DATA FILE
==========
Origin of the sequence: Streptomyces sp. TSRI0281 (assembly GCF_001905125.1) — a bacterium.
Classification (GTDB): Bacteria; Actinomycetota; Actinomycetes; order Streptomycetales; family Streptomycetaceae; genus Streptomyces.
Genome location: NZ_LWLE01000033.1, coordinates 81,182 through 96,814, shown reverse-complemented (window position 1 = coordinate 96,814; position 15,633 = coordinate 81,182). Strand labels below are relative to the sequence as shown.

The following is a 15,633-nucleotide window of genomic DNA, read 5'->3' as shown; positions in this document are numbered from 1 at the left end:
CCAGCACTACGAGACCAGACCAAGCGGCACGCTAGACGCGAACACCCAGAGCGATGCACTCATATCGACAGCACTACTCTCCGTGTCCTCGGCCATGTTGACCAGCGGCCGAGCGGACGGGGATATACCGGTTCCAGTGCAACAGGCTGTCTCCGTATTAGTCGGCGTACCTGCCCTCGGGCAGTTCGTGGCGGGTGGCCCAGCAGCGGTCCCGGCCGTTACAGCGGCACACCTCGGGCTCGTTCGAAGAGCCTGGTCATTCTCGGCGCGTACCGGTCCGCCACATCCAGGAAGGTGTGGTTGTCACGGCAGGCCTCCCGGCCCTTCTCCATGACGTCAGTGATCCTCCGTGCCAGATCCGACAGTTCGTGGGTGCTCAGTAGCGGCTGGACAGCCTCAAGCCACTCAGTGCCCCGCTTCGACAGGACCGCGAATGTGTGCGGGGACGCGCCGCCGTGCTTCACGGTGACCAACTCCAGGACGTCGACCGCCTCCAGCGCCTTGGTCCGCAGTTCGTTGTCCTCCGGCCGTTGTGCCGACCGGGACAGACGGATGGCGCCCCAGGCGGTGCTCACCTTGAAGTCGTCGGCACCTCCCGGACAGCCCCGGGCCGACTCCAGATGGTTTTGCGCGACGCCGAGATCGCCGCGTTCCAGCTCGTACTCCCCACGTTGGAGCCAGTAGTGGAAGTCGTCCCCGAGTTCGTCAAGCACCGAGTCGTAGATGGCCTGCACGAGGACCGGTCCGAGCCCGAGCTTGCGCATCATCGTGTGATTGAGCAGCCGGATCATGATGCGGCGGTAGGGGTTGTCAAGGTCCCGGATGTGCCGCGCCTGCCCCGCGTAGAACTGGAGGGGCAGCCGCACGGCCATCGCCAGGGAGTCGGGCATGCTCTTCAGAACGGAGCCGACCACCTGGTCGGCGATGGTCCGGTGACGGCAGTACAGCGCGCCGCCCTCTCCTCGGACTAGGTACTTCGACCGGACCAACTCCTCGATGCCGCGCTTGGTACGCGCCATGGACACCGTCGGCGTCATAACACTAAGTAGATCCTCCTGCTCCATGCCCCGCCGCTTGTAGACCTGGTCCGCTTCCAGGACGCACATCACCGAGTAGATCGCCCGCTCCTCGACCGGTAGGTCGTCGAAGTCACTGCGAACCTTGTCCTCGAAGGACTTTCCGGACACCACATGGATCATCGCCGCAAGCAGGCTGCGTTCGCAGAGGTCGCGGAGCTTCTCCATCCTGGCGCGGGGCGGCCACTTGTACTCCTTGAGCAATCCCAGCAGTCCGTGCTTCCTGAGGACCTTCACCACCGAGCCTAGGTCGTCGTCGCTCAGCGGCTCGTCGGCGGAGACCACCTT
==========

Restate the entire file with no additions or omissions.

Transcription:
Origin of the sequence: Streptomyces sp. TSRI0281 (assembly GCF_001905125.1) — a bacterium.
Classification (GTDB): Bacteria; Actinomycetota; Actinomycetes; order Streptomycetales; family Streptomycetaceae; genus Streptomyces.
Genome location: NZ_LWLE01000033.1, coordinates 81,182 through 96,814, shown reverse-complemented (window position 1 = coordinate 96,814; position 15,633 = coordinate 81,182). Strand labels below are relative to the sequence as shown.

The following is a 15,633-nucleotide window of genomic DNA, read 5'->3' as shown; positions in this document are numbered from 1 at the left end:
CCAGCACTACGAGACCAGACCAAGCGGCACGCTAGACGCGAACACCCAGAGCGATGCACTCATATCGACAGCACTACTCTCCGTGTCCTCGGCCATGTTGACCAGCGGCCGAGCGGACGGGGATATACCGGTTCCAGTGCAACAGGCTGTCTCCGTATTAGTCGGCGTACCTGCCCTCGGGCAGTTCGTGGCGGGTGGCCCAGCAGCGGTCCCGGCCGTTACAGCGGCACACCTCGGGCTCGTTCGAAGAGCCTGGTCATTCTCGGCGCGTACCGGTCCGCCACATCCAGGAAGGTGTGGTTGTCACGGCAGGCCTCCCGGCCCTTCTCCATGACGTCAGTGATCCTCCGTGCCAGATCCGACAGTTCGTGGGTGCTCAGTAGCGGCTGGACAGCCTCAAGCCACTCAGTGCCCCGCTTCGACAGGACCGCGAATGTGTGCGGGGACGCGCCGCCGTGCTTCACGGTGACCAACTCCAGGACGTCGACCGCCTCCAGCGCCTTGGTCCGCAGTTCGTTGTCCTCCGGCCGTTGTGCCGACCGGGACAGACGGATGGCGCCCCAGGCGGTGCTCACCTTGAAGTCGTCGGCACCTCCCGGACAGCCCCGGGCCGACTCCAGATGGTTTTGCGCGACGCCGAGATCGCCGCGTTCCAGCTCGTACTCCCCACGTTGGAGCCAGTAGTGGAAGTCGTCCCCGAGTTCGTCAAGCACCGAGTCGTAGATGGCCTGCACGAGGACCGGTCCGAGCCCGAGCTTGCGCATCATCGTGTGATTGAGCAGCCGGATCATGATGCGGCGGTAGGGGTTGTCAAGGTCCCGGATGTGCCGCGCCTGCCCCGCGTAGAACTGGAGGGGCAGCCGCACGGCCATCGCCAGGGAGTCGGGCATGCTCTTCAGAACGGAGCCGACCACCTGGTCGGCGATGGTCCGGTGACGGCAGTACAGCGCGCCGCCCTCTCCTCGGACTAGGTACTTCGACCGGACCAACTCCTCGATGCCGCGCTTGGTACGCGCCATGGACACCGTCGGCGTCATAACACTAAGTAGATCCTCCTGCTCCATGCCCCGCCGCTTGTAGACCTGGTCCGCTTCCAGGACGCACATCACCGAGTAGATCGCCCGCTCCTCGACCGGTAGGTCGTCGAAGTCACTGCGAACCTTGTCCTCGAAGGACTTTCCGGACACCACATGGATCATCGCCGCAAGCAGGCTGCGTTCGCAGAGGTCGCGGAGCTTCTCCATCCTGGCGCGGGGCGGCCACTTGTACTCCTTGAGCAATCCCAGCAGTCCGTGCTTCCTGAGGACCTTCACCACCGAGCCTAGGTCGTCGTCGCTCAGCGGCTCGTCGGCGGAGACCACCTT